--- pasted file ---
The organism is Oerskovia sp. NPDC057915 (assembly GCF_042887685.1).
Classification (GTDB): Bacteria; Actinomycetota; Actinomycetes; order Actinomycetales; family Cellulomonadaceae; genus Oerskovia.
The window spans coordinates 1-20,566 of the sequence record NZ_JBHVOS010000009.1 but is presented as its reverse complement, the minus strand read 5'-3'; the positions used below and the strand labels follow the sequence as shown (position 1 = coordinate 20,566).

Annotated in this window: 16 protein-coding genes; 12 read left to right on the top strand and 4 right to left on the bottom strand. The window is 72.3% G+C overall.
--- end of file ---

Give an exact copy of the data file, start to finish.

The organism is Oerskovia sp. NPDC057915 (assembly GCF_042887685.1).
Classification (GTDB): Bacteria; Actinomycetota; Actinomycetes; order Actinomycetales; family Cellulomonadaceae; genus Oerskovia.
The window spans coordinates 1-20,566 of the sequence record NZ_JBHVOS010000009.1 but is presented as its reverse complement, the minus strand read 5'-3'; the positions used below and the strand labels follow the sequence as shown (position 1 = coordinate 20,566).

Annotated in this window: 16 protein-coding genes; 12 read left to right on the top strand and 4 right to left on the bottom strand. The window is 72.3% G+C overall.